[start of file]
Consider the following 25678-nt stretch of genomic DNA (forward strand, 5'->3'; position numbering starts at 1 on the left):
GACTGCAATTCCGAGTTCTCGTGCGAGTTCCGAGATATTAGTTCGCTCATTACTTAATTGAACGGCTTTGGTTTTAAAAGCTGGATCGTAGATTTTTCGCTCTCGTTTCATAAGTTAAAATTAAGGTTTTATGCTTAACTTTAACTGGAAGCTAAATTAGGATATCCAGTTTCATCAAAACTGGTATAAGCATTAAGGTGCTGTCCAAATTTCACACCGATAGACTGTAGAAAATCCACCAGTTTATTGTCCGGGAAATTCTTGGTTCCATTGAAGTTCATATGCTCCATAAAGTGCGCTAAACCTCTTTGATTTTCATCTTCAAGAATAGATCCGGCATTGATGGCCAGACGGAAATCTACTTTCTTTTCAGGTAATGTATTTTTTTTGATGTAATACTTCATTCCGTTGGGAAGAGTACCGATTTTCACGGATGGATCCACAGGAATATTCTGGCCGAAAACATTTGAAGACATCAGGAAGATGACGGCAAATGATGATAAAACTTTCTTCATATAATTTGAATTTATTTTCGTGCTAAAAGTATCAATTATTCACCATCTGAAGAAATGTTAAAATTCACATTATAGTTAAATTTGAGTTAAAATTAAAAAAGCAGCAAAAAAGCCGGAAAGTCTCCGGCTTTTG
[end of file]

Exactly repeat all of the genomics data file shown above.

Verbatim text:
Consider the following 25678-nt stretch of genomic DNA (forward strand, 5'->3'; position numbering starts at 1 on the left):
GACTGCAATTCCGAGTTCTCGTGCGAGTTCCGAGATATTAGTTCGCTCATTACTTAATTGAACGGCTTTGGTTTTAAAAGCTGGATCGTAGATTTTTCGCTCTCGTTTCATAAGTTAAAATTAAGGTTTTATGCTTAACTTTAACTGGAAGCTAAATTAGGATATCCAGTTTCATCAAAACTGGTATAAGCATTAAGGTGCTGTCCAAATTTCACACCGATAGACTGTAGAAAATCCACCAGTTTATTGTCCGGGAAATTCTTGGTTCCATTGAAGTTCATATGCTCCATAAAGTGCGCTAAACCTCTTTGATTTTCATCTTCAAGAATAGATCCGGCATTGATGGCCAGACGGAAATCTACTTTCTTTTCAGGTAATGTATTTTTTTTGATGTAATACTTCATTCCGTTGGGAAGAGTACCGATTTTCACGGATGGATCCACAGGAATATTCTGGCCGAAAACATTTGAAGACATCAGGAAGATGACGGCAAATGATGATAAAACTTTCTTCATATAATTTGAATTTATTTTCGTGCTAAAAGTATCAATTATTCACCATCTGAAGAAATGTTAAAATTCACATTATAGTTAAATTTGAGTTAAAATTAAAAAAGCAGCAAAAAAGCCGGAAAGTCTCCGGCTTTTG